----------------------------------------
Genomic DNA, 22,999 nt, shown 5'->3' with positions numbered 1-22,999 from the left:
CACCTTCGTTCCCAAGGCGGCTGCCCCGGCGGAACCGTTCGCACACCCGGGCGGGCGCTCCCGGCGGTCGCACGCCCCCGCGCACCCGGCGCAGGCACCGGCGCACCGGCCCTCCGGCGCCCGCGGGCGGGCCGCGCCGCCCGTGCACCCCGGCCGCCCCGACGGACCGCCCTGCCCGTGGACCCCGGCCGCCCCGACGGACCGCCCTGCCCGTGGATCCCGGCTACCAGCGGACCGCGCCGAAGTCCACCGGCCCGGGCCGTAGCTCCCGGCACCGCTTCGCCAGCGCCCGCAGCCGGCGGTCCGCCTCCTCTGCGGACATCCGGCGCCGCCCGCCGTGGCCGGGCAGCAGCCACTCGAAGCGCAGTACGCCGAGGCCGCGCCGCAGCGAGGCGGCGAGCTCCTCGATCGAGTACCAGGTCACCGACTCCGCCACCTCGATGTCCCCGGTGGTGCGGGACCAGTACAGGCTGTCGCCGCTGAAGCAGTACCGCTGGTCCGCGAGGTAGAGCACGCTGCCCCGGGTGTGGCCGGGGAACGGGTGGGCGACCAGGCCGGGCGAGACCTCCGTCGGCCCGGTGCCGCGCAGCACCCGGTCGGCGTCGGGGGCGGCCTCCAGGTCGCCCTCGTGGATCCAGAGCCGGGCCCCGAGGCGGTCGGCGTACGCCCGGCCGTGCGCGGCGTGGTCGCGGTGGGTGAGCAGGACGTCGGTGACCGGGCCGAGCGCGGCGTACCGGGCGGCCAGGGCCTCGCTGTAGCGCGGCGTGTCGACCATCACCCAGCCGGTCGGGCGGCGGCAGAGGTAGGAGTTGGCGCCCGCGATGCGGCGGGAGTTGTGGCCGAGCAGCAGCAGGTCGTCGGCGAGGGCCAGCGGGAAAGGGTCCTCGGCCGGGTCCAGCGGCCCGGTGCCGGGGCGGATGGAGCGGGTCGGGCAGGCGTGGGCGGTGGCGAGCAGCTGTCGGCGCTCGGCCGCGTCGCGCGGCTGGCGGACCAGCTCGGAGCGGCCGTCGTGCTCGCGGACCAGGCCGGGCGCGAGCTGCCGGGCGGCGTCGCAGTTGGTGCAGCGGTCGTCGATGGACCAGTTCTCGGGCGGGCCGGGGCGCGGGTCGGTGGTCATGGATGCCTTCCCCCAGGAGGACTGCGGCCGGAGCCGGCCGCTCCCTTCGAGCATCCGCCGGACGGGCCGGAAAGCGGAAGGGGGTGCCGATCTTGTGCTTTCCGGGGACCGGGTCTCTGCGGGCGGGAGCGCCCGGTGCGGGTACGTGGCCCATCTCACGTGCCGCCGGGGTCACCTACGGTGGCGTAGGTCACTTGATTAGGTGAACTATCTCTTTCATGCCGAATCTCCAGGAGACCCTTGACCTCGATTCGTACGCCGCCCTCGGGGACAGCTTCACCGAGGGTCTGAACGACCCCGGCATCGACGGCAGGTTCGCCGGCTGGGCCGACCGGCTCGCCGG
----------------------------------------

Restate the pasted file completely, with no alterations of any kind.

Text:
Genomic DNA, 22,999 nt, shown 5'->3' with positions numbered 1-22,999 from the left:
CACCTTCGTTCCCAAGGCGGCTGCCCCGGCGGAACCGTTCGCACACCCGGGCGGGCGCTCCCGGCGGTCGCACGCCCCCGCGCACCCGGCGCAGGCACCGGCGCACCGGCCCTCCGGCGCCCGCGGGCGGGCCGCGCCGCCCGTGCACCCCGGCCGCCCCGACGGACCGCCCTGCCCGTGGACCCCGGCCGCCCCGACGGACCGCCCTGCCCGTGGATCCCGGCTACCAGCGGACCGCGCCGAAGTCCACCGGCCCGGGCCGTAGCTCCCGGCACCGCTTCGCCAGCGCCCGCAGCCGGCGGTCCGCCTCCTCTGCGGACATCCGGCGCCGCCCGCCGTGGCCGGGCAGCAGCCACTCGAAGCGCAGTACGCCGAGGCCGCGCCGCAGCGAGGCGGCGAGCTCCTCGATCGAGTACCAGGTCACCGACTCCGCCACCTCGATGTCCCCGGTGGTGCGGGACCAGTACAGGCTGTCGCCGCTGAAGCAGTACCGCTGGTCCGCGAGGTAGAGCACGCTGCCCCGGGTGTGGCCGGGGAACGGGTGGGCGACCAGGCCGGGCGAGACCTCCGTCGGCCCGGTGCCGCGCAGCACCCGGTCGGCGTCGGGGGCGGCCTCCAGGTCGCCCTCGTGGATCCAGAGCCGGGCCCCGAGGCGGTCGGCGTACGCCCGGCCGTGCGCGGCGTGGTCGCGGTGGGTGAGCAGGACGTCGGTGACCGGGCCGAGCGCGGCGTACCGGGCGGCCAGGGCCTCGCTGTAGCGCGGCGTGTCGACCATCACCCAGCCGGTCGGGCGGCGGCAGAGGTAGGAGTTGGCGCCCGCGATGCGGCGGGAGTTGTGGCCGAGCAGCAGCAGGTCGTCGGCGAGGGCCAGCGGGAAAGGGTCCTCGGCCGGGTCCAGCGGCCCGGTGCCGGGGCGGATGGAGCGGGTCGGGCAGGCGTGGGCGGTGGCGAGCAGCTGTCGGCGCTCGGCCGCGTCGCGCGGCTGGCGGACCAGCTCGGAGCGGCCGTCGTGCTCGCGGACCAGGCCGGGCGCGAGCTGCCGGGCGGCGTCGCAGTTGGTGCAGCGGTCGTCGATGGACCAGTTCTCGGGCGGGCCGGGGCGCGGGTCGGTGGTCATGGATGCCTTCCCCCAGGAGGACTGCGGCCGGAGCCGGCCGCTCCCTTCGAGCATCCGCCGGACGGGCCGGAAAGCGGAAGGGGGTGCCGATCTTGTGCTTTCCGGGGACCGGGTCTCTGCGGGCGGGAGCGCCCGGTGCGGGTACGTGGCCCATCTCACGTGCCGCCGGGGTCACCTACGGTGGCGTAGGTCACTTGATTAGGTGAACTATCTCTTTCATGCCGAATCTCCAGGAGACCCTTGACCTCGATTCGTACGCCGCCCTCGGGGACAGCTTCACCGAGGGTCTGAACGACCCCGGCATCGACGGCAGGTTCGCCGGCTGGGCCGACCGGCTCGCCGG